>> will could not change their own opinion about it even if they wanted to,
>> let alone someone else’s opinion), the mind of the determined determinist
>> will always find a way of insist upon being in the right, even when they
>> are ultimately sawing of the limb that they are sitting on.
>> When it comes to anything that suggests the possibility of non-human
>> awareness, many people not only become personally uncomfortable, but they
>> become socially uncomfortable as well. The taboo against unconventional
>> views on science (even when backed by anthropological universality) is so
>> pervasive and xenophobic that it is career suicide for a working scientist
>> to publicly acknowledge them in any but the most condescending tones.
>> *3. The pathetic fallacy*
>> The pathetic fallacy is to take a metaphor in which some inanimate object
>> is given a human quality (“The camera loves you”), and take it literally.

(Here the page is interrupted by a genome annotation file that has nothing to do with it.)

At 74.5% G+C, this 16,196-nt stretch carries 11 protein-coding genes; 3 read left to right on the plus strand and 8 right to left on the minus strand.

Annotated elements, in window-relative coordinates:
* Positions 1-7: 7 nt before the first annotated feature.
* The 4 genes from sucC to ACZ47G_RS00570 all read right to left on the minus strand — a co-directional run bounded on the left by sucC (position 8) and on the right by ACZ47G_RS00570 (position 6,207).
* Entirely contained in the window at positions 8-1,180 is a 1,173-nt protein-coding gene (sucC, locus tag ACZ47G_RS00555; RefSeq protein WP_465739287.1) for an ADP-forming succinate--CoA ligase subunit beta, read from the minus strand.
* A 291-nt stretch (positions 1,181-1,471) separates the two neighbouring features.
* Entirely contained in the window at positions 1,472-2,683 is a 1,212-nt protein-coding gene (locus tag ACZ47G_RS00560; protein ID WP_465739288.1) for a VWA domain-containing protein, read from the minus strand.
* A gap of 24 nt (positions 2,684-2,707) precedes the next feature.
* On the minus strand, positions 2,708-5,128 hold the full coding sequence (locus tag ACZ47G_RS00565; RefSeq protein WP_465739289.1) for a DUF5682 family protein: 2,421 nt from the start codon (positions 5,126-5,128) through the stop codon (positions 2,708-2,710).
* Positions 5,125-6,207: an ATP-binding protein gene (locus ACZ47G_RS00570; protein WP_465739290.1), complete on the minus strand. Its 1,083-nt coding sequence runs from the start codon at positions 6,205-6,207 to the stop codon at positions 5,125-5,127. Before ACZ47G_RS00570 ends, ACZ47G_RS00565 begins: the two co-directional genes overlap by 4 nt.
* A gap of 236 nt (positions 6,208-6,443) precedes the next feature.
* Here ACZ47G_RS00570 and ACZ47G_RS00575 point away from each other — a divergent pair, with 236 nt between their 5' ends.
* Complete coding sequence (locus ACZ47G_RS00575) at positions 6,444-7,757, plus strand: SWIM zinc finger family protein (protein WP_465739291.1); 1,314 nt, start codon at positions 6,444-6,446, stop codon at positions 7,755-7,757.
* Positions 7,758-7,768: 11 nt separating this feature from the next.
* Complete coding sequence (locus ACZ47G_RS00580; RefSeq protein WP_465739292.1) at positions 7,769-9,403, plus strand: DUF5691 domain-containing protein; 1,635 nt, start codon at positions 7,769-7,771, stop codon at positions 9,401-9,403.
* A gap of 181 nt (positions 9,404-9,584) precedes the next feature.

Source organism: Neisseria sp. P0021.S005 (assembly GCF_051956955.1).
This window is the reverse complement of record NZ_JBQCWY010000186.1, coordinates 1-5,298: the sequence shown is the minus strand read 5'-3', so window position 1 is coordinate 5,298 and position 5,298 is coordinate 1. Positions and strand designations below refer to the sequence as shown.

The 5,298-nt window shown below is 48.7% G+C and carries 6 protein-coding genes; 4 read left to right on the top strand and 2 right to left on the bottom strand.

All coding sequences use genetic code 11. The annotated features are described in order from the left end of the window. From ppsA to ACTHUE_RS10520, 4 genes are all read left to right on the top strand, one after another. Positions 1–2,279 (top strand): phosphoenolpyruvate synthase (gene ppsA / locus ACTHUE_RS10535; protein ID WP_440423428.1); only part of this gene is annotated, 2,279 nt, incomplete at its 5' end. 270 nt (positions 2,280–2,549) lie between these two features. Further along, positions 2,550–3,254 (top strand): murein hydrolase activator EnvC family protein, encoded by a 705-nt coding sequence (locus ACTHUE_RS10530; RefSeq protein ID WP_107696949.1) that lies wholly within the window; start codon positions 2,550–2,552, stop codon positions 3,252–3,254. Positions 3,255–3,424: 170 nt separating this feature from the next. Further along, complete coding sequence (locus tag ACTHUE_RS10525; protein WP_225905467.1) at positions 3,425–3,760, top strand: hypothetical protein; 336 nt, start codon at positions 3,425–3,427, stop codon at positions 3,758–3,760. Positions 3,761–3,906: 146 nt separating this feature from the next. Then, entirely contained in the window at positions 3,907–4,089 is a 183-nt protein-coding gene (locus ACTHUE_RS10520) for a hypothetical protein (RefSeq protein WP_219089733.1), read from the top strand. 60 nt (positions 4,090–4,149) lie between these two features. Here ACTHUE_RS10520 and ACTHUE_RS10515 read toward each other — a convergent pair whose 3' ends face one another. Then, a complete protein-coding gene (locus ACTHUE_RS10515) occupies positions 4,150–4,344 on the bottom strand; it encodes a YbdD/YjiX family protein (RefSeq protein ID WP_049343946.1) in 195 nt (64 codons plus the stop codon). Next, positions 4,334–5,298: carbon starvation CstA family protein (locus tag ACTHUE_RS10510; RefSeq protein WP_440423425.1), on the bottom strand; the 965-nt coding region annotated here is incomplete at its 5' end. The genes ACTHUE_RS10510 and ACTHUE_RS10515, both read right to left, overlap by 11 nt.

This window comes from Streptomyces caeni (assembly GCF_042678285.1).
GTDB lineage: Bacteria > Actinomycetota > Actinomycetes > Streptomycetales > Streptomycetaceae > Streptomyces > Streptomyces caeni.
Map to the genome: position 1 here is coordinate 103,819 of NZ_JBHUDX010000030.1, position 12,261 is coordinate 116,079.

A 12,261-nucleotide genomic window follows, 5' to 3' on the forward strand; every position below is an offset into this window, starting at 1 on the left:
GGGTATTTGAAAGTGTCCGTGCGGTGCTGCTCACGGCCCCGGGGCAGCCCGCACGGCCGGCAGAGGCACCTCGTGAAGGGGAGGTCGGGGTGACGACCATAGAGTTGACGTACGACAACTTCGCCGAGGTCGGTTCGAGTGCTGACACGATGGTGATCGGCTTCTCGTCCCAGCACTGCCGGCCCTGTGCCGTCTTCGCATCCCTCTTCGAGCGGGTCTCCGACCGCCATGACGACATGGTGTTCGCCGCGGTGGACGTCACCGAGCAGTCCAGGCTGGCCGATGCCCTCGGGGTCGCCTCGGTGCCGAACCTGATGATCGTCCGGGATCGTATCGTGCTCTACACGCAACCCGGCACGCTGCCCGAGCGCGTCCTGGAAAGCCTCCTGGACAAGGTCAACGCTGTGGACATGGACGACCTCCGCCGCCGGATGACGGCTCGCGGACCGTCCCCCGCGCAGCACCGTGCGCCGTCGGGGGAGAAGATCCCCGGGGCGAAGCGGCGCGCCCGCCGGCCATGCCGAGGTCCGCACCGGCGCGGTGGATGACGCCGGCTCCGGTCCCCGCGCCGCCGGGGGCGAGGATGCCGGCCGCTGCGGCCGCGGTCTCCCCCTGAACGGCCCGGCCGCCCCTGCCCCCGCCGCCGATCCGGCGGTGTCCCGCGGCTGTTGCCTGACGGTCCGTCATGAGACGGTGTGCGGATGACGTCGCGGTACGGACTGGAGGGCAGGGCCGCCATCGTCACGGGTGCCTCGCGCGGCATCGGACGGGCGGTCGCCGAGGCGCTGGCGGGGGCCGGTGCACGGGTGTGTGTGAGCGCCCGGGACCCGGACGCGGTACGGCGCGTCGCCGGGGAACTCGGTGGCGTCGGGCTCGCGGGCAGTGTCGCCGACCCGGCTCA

>> While I count myself among those who once saw computation and pattern as
>> being the only ingredient necessary for awareness or life, my understanding
>> now is that no pattern can exist without a capacity for pattern
>> recognition. The ability to receive and make sense of the real world is not
>> a matter of generic relations of disembodied bits of “information”, but is
>> in fact the concrete reality of the cosmos. The universe does not exist for
>> us humans, but it cannot exist as silent, unconscious, intangible physics
>> for billions of years and then suddenly invent the whole of sensation,
>> emotion, intuition, cognition, etc, just for some hominids on this
>> backwater planet. It now strikes me as profoundly anthropocentric to
>> imagine that the entire universe could be devoid of perceptual content
>> until life evolved.
>> In my view, the universe itself is nothing but a continuum of qualities
>> of consciousness. These qualities, however, relate to experienced contexts.
>> We cannot take the human-ness out of a human and put it into a machine.
>> Biology has mechanisms and performs computation, but if that’s it was doing
>> then the inside of the brain would look like logic, not like sex and
>> violence and musical theater.